BOISE -- We all know that medical care is not cheap. But how much does each procedure cost in each hospital across the nation? That's information that's been tough to get thanks to hospitals closely guarding their fees. But for the maybe the first time ever, we have an answer.

Wednesday, the U.S. government released the average charges for Medicare for each hospital in the nation for the 100 most common in-patient procedures. There are huge discrepancies.

Hospitals cannot charge different amounts for Medicare and non-Medicare patients, so these prices are across the board. Take a look at some numbers for the most common procedure in Medicare, joint replacement. What's not common is the price that hospital charge.

Average Medicare charges for major joint replacement:

Saint Luke s Magic Valley $26,068

Saint Alphonsus Nampa - $28,993

Saint Luke s Boise $29,935

Saint Alphonsus Boise - $35,999

Saint Alphonsus Ontario $36,395

West Valley Medical Center- $52,003

You can see that there's a wide range of charges for the six hospitals in our area, some in the same hospital systems, with $26,000 separating the most and least expensive. Why?

Ken Dey with Saint Luke's says that can be tied to a difference between non-profit and for-profit hospitals, along with dozens of other factors. The prices are set by the hospital, obviously, and there can be things like the patient mix, the severity of patients, the type of procedures offered, the equipment. There's a multitude of factors.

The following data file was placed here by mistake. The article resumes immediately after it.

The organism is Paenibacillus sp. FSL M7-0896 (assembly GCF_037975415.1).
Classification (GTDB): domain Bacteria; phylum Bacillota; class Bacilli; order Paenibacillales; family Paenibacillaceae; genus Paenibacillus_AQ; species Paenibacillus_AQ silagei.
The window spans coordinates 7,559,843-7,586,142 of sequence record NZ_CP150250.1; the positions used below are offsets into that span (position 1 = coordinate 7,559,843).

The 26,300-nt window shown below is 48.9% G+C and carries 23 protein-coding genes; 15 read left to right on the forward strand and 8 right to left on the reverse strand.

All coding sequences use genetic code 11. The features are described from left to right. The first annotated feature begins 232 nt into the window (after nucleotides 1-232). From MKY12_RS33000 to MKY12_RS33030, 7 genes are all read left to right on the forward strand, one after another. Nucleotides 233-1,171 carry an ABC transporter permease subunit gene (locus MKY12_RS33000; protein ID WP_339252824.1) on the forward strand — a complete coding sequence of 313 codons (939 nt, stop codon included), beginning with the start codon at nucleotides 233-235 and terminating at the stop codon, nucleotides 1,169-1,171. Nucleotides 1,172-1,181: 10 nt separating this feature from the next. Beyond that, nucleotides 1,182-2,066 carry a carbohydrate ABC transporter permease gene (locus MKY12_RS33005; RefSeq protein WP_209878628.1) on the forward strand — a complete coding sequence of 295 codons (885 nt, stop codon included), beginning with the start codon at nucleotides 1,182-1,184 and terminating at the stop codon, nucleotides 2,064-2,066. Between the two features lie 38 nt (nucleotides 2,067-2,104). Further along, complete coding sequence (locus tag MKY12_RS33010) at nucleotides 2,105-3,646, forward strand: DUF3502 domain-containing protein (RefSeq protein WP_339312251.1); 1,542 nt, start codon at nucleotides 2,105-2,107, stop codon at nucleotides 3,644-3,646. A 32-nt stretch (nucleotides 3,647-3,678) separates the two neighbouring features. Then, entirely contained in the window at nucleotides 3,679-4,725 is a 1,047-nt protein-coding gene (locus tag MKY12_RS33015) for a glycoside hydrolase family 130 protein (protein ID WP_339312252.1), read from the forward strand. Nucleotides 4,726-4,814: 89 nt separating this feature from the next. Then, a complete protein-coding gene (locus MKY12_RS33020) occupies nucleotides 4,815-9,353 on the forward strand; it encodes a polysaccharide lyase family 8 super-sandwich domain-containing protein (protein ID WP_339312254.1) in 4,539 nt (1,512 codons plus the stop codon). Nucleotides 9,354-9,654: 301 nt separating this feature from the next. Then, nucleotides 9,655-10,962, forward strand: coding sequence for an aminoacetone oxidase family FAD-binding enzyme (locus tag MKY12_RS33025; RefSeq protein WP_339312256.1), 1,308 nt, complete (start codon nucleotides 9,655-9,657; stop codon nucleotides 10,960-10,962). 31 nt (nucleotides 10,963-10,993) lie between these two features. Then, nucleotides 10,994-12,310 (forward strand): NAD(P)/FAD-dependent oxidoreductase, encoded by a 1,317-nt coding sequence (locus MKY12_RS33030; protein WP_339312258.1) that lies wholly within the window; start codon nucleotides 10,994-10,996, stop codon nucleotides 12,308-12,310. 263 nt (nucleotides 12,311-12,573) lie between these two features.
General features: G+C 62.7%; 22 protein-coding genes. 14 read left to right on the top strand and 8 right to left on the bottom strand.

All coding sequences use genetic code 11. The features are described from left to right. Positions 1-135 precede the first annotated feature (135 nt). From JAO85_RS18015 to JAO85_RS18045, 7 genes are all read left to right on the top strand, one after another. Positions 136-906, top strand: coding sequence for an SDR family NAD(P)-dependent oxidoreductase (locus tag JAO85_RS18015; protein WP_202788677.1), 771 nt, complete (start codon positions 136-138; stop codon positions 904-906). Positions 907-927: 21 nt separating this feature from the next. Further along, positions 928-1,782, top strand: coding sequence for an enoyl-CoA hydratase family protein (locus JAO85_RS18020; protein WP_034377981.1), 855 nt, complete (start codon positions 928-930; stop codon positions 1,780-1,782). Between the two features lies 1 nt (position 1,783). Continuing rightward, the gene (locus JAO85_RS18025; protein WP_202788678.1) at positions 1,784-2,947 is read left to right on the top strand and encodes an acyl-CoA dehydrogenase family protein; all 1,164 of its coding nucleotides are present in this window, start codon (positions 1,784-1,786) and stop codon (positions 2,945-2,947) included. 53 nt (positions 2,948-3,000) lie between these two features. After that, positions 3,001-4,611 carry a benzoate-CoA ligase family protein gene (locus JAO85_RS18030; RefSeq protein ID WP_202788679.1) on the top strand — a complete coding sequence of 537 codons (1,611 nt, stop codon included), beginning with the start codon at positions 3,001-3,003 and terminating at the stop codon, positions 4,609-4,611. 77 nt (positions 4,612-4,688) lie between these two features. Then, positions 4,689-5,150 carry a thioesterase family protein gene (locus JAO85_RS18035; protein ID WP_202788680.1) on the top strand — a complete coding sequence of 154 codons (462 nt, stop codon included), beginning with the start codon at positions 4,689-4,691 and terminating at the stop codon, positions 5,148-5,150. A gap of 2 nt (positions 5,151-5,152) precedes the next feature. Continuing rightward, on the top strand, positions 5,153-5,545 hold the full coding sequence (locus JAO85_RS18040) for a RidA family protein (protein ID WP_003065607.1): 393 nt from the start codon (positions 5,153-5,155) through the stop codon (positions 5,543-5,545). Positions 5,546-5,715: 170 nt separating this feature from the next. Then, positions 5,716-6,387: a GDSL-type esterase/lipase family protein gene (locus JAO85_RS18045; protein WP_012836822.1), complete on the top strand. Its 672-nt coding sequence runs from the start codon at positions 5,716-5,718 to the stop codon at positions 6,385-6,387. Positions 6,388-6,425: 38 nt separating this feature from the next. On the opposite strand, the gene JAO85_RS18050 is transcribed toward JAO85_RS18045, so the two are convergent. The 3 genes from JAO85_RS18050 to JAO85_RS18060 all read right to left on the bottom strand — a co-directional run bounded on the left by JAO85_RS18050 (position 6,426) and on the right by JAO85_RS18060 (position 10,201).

However, Dey and other hospital spokespeople say they rarely are reimbursed their full price. And in this case, Medicare reimburses them the lowest amount. Take a look at those numbers and you can see there's also much less variation.

Average total Medicare payments for major joint replacement:

Saint Luke s Magic Valley $13,175

Saint Alphonsus Nampa - $12,853

Saint Luke s Boise $13,531

Saint Alphonsus Boise - $13,538

Saint Alphonsus Ontario $13,856

West Valley Medical Center - $16,057

The West Valley Medical Center released a statement which says, What patients actually pay has more to do with the type of insurance coverage they have rather than charges. Government programs like Medicare and Medicaid determine how much they reimburse hospitals. Insurance plans negotiate their payments. Everyone else is eligible for our charity care program or our uninsured discounts, which are similar to the discounts a private insurance plan gets.

Dey agrees, saying St. Luke's even negotiates with the uninsured, and gives other discounts. That listed price that you see is not the price you pay. In fact, it would be rare that anyone would pay that price.

Saint Alphonsus responded to the release of this information by reminding people that every patient, and their care,is different. This CMS data are based on average chargesfor different kinds of cases. The data does not reflect what any particular patient can expect to pay because first very few patients care is payed as charges, but are paid based on rates negotiated with health care plans and employers, said Elizabeth Duncan with Saint Alphonsus. Secondly the data reflect a small number of cases and the amount of care, and therefore the amount of payment, will vary from patient to patient.

The government hopes that releasing this information will motivate hospitals to even out their charges. Dey says St. Luke's was already working toward that.

Also, these numbers confirm what we had heard for years, that Idaho already has relatively low medical costs.

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